In general, this blog traffic continues to grow, as it has every year so far. Over the five plus years we’ve been active, there’s been an expected yearly pattern sweep: rising in the fall and carrying over until spring, then dropping off in the summer. This might indicate that some of the traffic here is related to schoolwork assignments or interests lit around that, or that even in our always connected age, that more are outside reading the “book of nature” in the summer than inside curling up with a poetry-related blog by the glow of a crackling screen light. We had 43,621 views last year, modest by political or lifestyle blogging standards, but rewarding in the context of poetry event attendance.

To my personal disappointment, listens to the audio pieces are close to flat in contrast to increased blog readership. The continuing Covid-19 epidemic has put a damper on my ability to collaborate or even to work as extensively on the audio pieces in other ways, and over the past two years I sometimes fear that the quality and variety of the audio pieces could suffer from that. That fear aside, as “The place where music and words meet,” says, these pieces were the real spark that led to all this.

Here are the ten most viewed posts here during 2021. This is the 754th post here, and all of these posts are older posts made over the years since we launched in 2016. I made them hyperlinks in case you’re curious, as a few of them are quite old, and could be from before you started following Parlando.

1. Poem 1 from Twenty Love Poems

2. The Lake Isle of Innisfree

3. The Stare’s Nest at My Window

4. Edward Thomas’ October

5. Rimbaud’s Eternity

6. Hitch Your Wagon to a Star

7. The Red Wheelbarrow

8. The Aim Was Song

9 .“Hope” is the thing with feathers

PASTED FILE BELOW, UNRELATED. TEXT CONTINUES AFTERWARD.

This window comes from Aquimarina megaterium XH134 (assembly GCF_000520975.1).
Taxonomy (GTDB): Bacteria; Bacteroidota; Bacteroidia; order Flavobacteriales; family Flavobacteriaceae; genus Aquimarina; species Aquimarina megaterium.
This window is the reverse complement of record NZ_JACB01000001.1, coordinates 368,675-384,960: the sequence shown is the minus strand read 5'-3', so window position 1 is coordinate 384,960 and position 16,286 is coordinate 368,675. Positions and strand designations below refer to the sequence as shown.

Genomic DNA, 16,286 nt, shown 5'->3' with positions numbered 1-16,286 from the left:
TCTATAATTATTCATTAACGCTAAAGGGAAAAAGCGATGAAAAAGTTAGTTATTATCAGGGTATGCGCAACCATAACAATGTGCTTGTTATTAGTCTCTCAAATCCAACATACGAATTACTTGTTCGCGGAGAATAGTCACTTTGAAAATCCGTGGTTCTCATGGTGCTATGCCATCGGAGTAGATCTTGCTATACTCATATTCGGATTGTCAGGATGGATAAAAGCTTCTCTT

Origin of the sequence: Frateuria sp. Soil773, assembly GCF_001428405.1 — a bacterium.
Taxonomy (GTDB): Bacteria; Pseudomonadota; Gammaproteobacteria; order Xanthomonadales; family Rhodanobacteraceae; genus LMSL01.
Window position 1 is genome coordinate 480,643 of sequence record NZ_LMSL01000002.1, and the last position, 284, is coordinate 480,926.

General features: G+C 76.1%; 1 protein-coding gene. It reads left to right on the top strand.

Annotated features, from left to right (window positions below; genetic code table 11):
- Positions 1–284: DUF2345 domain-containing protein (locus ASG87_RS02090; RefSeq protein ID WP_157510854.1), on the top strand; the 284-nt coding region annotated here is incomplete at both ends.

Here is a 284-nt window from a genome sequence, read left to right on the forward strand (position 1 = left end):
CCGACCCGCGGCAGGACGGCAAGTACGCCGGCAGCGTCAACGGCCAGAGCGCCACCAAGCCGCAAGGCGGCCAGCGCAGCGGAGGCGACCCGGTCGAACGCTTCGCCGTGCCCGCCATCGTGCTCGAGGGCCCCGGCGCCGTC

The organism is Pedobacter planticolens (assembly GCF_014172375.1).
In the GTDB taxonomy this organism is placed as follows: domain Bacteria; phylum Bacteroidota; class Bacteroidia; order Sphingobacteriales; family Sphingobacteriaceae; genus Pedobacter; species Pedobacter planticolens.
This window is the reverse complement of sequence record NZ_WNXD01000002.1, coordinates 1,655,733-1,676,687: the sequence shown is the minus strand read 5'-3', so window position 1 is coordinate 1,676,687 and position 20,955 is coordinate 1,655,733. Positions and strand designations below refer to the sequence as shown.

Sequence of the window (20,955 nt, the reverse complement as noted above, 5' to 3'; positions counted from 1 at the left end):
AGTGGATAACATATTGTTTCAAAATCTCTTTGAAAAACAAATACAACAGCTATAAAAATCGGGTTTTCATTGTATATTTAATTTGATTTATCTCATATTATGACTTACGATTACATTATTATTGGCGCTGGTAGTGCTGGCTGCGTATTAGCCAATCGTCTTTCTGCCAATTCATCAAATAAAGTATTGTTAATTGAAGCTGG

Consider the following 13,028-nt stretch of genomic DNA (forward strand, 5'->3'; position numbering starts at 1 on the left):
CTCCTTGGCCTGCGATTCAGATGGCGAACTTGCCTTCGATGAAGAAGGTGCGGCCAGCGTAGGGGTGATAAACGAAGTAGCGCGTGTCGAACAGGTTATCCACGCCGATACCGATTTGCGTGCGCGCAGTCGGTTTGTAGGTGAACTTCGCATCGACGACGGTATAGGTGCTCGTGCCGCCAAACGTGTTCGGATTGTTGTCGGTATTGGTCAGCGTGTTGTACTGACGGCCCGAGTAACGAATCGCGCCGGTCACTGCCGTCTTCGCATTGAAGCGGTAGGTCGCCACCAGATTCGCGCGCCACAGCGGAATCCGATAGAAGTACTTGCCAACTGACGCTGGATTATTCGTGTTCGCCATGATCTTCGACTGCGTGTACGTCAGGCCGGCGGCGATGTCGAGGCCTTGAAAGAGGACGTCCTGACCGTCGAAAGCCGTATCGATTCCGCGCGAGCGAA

10. The Pool

The popularity of the Pablo Neruda translation from Spanish I did in 2020 shouldn’t surprise me. Love and its ornery cousin lust are attractive subjects after all, and this early collection of Neruda’s is a poetry best-seller in its original language. I myself prefer the final poem in the series to the opener, but they are both part of the story told in the series. Posts on Yeats make two high-placed appearances. I suspect the posts on “The Red Wheelbarrow”  and “The Pool”  get hits from those looking for homework help on what to say about these enigmatic short poems that appear in many anthologies. The puzzler for me is Edward Thomas’ “October,”  which is a lovely poem by a poet better known in the British Isles than in America, but I can’t guess how that post got so popular. My post on Emily Dickinson’s well-loved “Hope’  is the thing with feathers “ may be attractively controversial. Many read that poem as motivational poster simple: praise for plucky hope. I took the idea that the “Hope” quoted in the title may refer to a lesser known poem by Emily Dickinson influence Emily Bronte that makes hope something of a taunting flirt.